The sample size was based on the available data from the South Korean National Health Insurance Service sample database 2.0, and no statistical power calculation was conducted before the study. The data were extracted using the SAS Enterprise Guide 7.1 (SAS Institute, USA). Statistical analyses were performed using R 3.3.3 (R Core Team, Austria),25 which included the following packages: “haven,”26 “tidyverse,”27 “tableone,”28 and “MASS.”29 The data were reported as mean ± SD, median (interquartile range), and frequencies with percentages. The Shapiro–Wilk test was used to assess the normality of data. All P values presented are two-tailed, and P < 0 < 0.05 was considered statistically significant.
To determine the statistically significant predisposing risk factors, univariable and multivariable analyses were performed and presented with the estimated odds ratio and 95% CI of covariates. Patients with missing data were excluded from the analysis. For multivariable regression analysis, we constructed three models. Model 1 (full model) included all covariates except for variables with a low frequency of less than four. Model 2 was established with significant covariates (P < 0.05) from univariable analysis, and model 3 (final model) included covariates chosen from a backward stepwise selection. Statistically significant covariates (P < 0.05), which minimized the Akaike information criterion, remained in the final model. The estimates of each model were internally validated with relative bias and root mean square difference based on 200 bootstrapped samples. In the final model, multicollinearity between the covariates was tested by the variance inflation factor. The performance of the final model was assessed using the Hosmer–Lemeshow P value test.30 In addition, sensitivity analyses were conducted for the final multivariable model, using broader and more restrictive time-based definitions (antibiotics for 2 weeks or more and for 6 weeks or more) of deep spinal infection.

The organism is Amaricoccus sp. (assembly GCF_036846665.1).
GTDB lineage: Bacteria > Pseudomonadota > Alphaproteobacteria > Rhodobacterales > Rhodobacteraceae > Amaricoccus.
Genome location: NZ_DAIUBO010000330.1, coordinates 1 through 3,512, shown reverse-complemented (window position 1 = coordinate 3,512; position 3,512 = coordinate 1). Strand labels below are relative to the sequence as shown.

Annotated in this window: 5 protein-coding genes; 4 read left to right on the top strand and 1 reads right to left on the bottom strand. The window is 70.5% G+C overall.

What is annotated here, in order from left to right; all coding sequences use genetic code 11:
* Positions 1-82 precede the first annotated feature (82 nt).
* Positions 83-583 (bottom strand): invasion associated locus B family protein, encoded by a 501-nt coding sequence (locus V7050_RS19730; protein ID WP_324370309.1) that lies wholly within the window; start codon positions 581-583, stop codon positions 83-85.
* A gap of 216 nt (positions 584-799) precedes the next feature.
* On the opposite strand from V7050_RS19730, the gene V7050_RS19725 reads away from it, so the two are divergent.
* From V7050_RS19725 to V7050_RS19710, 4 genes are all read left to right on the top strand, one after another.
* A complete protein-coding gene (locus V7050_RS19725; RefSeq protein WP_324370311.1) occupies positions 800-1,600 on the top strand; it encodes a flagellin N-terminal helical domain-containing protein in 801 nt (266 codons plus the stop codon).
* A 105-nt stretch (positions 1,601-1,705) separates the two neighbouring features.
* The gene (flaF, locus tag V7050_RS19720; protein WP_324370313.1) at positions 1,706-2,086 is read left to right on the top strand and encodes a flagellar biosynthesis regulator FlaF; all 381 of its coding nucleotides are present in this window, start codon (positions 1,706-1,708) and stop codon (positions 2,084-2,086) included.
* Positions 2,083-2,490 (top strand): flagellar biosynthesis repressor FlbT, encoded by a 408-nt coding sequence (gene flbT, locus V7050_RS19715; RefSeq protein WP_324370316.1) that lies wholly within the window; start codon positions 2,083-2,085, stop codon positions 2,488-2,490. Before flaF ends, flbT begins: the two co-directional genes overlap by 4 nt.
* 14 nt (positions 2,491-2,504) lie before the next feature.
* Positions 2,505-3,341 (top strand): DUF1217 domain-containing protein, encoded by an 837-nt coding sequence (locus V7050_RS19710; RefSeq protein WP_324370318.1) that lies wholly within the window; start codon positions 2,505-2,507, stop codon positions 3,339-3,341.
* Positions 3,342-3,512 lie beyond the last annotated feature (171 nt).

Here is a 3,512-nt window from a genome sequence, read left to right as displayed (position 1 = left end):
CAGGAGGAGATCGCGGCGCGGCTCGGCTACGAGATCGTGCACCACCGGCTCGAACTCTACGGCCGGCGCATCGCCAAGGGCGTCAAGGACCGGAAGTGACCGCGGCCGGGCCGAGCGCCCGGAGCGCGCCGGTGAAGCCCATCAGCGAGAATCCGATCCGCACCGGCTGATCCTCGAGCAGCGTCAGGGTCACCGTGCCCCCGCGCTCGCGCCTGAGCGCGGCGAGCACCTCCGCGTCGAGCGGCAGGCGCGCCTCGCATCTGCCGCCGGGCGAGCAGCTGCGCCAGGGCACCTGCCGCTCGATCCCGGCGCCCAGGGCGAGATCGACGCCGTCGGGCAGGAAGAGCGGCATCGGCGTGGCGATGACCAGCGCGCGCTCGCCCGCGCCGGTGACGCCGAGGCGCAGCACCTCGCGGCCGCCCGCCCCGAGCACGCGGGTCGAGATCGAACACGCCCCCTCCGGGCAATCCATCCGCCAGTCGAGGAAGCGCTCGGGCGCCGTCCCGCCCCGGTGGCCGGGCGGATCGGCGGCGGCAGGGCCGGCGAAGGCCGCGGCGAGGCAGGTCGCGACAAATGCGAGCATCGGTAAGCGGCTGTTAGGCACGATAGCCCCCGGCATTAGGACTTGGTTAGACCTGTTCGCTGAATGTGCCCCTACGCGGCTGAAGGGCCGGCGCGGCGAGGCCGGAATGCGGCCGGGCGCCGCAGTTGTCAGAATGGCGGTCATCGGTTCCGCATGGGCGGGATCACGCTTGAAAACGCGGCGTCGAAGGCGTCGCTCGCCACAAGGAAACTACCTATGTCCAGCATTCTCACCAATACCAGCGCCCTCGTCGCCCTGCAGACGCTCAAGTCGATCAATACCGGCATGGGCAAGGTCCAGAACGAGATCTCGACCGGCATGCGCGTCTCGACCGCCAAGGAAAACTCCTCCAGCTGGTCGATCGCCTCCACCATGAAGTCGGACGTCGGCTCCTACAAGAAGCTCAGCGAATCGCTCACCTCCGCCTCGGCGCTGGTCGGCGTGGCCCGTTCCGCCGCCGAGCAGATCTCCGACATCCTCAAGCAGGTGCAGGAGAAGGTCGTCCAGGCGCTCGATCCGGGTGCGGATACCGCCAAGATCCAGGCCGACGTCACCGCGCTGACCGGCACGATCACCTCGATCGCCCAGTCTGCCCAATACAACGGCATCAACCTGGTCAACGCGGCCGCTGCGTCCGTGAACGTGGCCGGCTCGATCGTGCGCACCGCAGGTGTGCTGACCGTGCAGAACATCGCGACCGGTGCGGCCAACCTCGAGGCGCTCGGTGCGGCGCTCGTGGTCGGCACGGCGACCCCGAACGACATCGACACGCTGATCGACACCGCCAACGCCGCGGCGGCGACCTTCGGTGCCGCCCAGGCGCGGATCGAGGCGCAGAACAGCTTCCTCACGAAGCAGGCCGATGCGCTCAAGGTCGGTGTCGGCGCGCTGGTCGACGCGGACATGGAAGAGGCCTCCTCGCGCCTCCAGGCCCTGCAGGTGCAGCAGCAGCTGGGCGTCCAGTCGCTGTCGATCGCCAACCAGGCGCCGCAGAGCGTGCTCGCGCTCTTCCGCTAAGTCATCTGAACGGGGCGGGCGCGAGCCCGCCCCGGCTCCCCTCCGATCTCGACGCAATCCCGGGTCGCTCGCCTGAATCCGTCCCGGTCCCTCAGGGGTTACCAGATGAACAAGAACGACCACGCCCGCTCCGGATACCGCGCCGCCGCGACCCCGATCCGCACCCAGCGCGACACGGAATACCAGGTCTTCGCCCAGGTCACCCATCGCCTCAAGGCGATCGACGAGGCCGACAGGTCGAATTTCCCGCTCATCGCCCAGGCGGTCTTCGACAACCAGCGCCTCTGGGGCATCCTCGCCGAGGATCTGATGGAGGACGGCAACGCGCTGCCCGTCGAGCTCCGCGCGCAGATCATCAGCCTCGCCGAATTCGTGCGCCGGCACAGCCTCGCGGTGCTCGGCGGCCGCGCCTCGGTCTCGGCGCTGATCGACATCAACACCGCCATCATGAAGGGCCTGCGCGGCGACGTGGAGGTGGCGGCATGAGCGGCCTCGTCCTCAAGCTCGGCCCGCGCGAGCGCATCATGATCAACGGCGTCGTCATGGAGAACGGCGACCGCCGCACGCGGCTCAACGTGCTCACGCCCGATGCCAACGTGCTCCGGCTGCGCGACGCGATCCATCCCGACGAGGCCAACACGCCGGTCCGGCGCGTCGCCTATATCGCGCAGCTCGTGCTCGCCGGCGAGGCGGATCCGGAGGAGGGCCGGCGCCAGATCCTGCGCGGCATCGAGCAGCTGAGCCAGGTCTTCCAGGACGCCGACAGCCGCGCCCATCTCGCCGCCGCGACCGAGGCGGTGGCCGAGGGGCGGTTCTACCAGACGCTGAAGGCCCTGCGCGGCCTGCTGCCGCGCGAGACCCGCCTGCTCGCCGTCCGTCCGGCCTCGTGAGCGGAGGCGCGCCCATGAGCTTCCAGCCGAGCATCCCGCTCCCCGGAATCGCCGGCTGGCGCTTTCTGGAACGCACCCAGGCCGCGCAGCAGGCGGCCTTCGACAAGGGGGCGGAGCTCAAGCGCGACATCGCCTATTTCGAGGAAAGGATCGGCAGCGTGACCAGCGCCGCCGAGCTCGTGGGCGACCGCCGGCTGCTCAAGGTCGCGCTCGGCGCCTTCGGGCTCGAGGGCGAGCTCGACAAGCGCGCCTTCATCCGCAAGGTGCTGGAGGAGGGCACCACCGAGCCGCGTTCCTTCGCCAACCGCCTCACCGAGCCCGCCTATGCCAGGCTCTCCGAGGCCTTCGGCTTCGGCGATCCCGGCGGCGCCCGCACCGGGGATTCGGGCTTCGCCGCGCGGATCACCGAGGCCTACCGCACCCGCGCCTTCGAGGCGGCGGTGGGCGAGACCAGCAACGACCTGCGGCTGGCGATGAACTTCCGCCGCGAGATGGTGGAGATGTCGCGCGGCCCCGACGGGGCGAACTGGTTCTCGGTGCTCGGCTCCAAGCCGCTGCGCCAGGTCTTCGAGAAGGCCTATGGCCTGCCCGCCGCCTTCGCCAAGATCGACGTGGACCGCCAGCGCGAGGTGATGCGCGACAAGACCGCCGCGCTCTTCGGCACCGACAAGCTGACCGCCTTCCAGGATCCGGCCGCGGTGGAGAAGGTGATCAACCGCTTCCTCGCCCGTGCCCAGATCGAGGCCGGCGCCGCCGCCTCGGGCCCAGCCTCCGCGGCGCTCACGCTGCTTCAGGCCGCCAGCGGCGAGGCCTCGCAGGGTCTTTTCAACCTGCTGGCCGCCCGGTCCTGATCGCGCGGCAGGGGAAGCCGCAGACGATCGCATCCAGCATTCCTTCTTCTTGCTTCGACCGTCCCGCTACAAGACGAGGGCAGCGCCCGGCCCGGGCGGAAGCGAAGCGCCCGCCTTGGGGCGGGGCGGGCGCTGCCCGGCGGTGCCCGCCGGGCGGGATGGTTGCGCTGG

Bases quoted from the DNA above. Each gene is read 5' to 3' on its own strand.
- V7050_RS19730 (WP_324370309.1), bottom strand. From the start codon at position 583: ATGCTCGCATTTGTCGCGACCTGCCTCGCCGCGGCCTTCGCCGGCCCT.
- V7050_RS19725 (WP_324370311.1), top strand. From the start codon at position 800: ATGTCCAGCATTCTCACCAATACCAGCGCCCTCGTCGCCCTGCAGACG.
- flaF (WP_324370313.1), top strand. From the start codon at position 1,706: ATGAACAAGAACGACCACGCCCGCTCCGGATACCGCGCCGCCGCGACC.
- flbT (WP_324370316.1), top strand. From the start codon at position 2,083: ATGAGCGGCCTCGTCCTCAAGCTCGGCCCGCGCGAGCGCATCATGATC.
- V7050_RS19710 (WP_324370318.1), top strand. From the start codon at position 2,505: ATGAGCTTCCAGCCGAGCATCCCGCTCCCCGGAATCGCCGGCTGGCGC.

In South Korea, the number of individuals who underwent single-shot epidural injection in pain practice steadily increased by twofold from 2006 to 2015, and most of them were outpatients (13.1 per 1,000 persons in 2006 to 28.8 per 1,000 persons in 2015; Supplemental Digital Content 2, http://links.lww.com/ALN/C582). During the observational period, the proportion of men increased from 36.7 to 40.5%, those aged 65 yr or more increased from 38.3 to 43.5%, those covered by National Health Insurance increased from 91.6 to 94.2%, and those living in large cities increased from 52.2 to 57.8%.